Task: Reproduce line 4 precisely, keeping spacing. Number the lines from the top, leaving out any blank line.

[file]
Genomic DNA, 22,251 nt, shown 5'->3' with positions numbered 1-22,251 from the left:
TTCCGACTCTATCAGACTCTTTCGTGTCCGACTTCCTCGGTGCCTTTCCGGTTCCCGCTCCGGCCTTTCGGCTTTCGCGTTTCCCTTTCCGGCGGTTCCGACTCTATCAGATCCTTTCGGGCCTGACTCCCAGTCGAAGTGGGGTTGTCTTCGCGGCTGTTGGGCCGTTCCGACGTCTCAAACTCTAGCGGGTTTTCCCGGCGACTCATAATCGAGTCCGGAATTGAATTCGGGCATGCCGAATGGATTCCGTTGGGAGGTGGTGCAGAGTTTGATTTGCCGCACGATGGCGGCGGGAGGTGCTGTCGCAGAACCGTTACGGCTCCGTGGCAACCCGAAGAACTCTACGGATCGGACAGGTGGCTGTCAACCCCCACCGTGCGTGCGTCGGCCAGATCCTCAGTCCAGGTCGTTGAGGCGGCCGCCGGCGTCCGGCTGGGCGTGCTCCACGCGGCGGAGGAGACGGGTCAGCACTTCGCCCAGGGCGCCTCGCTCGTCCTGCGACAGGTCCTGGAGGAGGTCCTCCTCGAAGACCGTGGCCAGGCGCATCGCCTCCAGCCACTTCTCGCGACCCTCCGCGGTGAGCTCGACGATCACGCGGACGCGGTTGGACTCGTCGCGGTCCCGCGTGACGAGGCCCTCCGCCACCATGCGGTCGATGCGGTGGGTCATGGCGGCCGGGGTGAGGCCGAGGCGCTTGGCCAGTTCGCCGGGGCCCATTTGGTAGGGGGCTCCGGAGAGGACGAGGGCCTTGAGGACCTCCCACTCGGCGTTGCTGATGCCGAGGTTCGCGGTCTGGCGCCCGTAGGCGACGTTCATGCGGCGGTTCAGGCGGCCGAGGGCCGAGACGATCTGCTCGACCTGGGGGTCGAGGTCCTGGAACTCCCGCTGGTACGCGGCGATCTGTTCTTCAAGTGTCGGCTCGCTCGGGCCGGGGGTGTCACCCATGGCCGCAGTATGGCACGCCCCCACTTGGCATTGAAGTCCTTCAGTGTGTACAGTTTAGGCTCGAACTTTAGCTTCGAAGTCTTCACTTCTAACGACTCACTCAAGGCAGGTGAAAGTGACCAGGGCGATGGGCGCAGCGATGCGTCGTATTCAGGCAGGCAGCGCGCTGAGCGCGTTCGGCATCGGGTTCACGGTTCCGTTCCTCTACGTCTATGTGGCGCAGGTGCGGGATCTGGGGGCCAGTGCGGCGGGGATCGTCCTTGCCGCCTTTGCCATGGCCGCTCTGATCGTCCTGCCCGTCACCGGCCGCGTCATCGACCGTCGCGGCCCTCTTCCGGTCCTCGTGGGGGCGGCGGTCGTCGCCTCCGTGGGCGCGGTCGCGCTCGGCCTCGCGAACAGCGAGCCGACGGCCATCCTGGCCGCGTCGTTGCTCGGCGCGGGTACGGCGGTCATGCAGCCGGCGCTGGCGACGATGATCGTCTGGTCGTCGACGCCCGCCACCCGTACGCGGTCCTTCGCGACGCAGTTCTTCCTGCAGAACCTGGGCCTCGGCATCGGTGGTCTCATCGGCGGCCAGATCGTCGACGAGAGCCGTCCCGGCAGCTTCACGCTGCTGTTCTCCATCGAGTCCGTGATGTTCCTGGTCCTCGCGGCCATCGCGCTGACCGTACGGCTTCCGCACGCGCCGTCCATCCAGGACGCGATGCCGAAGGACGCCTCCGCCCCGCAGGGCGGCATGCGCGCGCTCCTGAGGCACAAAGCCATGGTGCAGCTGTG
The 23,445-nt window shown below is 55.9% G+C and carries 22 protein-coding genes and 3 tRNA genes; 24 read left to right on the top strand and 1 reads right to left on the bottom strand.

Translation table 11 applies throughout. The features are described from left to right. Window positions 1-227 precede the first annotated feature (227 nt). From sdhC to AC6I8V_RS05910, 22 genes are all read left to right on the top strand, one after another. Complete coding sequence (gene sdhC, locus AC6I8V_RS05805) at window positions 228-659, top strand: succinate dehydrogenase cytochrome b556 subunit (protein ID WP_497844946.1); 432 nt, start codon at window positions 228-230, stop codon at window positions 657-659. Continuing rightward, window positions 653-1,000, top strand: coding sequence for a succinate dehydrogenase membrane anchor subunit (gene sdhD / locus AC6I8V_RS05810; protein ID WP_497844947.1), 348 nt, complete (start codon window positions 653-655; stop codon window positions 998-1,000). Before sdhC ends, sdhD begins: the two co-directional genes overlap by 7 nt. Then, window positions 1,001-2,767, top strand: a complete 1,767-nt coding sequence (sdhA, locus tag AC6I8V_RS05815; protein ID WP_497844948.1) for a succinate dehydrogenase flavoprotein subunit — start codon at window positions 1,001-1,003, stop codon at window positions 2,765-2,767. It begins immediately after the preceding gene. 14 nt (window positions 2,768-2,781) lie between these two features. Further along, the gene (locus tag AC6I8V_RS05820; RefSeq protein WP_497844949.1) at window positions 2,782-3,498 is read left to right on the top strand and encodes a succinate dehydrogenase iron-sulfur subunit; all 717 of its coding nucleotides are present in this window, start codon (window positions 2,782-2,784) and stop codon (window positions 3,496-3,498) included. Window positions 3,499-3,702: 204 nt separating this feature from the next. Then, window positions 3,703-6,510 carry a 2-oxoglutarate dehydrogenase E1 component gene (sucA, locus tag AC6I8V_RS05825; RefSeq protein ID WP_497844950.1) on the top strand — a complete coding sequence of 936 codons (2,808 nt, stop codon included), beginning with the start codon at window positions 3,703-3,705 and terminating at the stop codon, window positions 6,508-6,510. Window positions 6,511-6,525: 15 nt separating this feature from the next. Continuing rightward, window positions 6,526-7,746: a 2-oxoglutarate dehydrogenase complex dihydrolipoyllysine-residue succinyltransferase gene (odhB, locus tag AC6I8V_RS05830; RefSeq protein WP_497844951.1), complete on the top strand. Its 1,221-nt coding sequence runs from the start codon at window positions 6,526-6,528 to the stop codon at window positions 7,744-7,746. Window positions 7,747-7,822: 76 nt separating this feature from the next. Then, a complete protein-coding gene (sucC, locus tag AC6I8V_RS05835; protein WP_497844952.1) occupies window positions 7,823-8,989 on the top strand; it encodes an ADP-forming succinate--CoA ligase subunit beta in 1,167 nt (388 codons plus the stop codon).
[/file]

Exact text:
Translation table 11 applies throughout. The features are described from left to right. Window positions 1-227 precede the first annotated feature (227 nt). From sdhC to AC6I8V_RS05910, 22 genes are all read left to right on the top strand, one after another. Complete coding sequence (gene sdhC, locus AC6I8V_RS05805) at window positions 228-659, top strand: succinate dehydrogenase cytochrome b556 subunit (protein ID WP_497844946.1); 432 nt, start codon at window positions 228-230, stop codon at window positions 657-659. Continuing rightward, window positions 653-1,000, top strand: coding sequence for a succinate dehydrogenase membrane anchor subunit (gene sdhD / locus AC6I8V_RS05810; protein ID WP_497844947.1), 348 nt, complete (start codon window positions 653-655; stop codon window positions 998-1,000). Before sdhC ends, sdhD begins: the two co-directional genes overlap by 7 nt. Then, window positions 1,001-2,767, top strand: a complete 1,767-nt coding sequence (sdhA, locus tag AC6I8V_RS05815; protein ID WP_497844948.1) for a succinate dehydrogenase flavoprotein subunit — start codon at window positions 1,001-1,003, stop codon at window positions 2,765-2,767. It begins immediately after the preceding gene. 14 nt (window positions 2,768-2,781) lie between these two features. Further along, the gene (locus tag AC6I8V_RS05820; RefSeq protein WP_497844949.1) at window positions 2,782-3,498 is read left to right on the top strand and encodes a succinate dehydrogenase iron-sulfur subunit; all 717 of its coding nucleotides are present in this window, start codon (window positions 2,782-2,784) and stop codon (window positions 3,496-3,498) included. Window positions 3,499-3,702: 204 nt separating this feature from the next. Then, window positions 3,703-6,510 carry a 2-oxoglutarate dehydrogenase E1 component gene (sucA, locus tag AC6I8V_RS05825; RefSeq protein ID WP_497844950.1) on the top strand — a complete coding sequence of 936 codons (2,808 nt, stop codon included), beginning with the start codon at window positions 3,703-3,705 and terminating at the stop codon, window positions 6,508-6,510. Window positions 6,511-6,525: 15 nt separating this feature from the next. Continuing rightward, window positions 6,526-7,746: a 2-oxoglutarate dehydrogenase complex dihydrolipoyllysine-residue succinyltransferase gene (odhB, locus tag AC6I8V_RS05830; RefSeq protein WP_497844951.1), complete on the top strand. Its 1,221-nt coding sequence runs from the start codon at window positions 6,526-6,528 to the stop codon at window positions 7,744-7,746. Window positions 7,747-7,822: 76 nt separating this feature from the next. Then, a complete protein-coding gene (sucC, locus tag AC6I8V_RS05835; protein WP_497844952.1) occupies window positions 7,823-8,989 on the top strand; it encodes an ADP-forming succinate--CoA ligase subunit beta in 1,167 nt (388 codons plus the stop codon).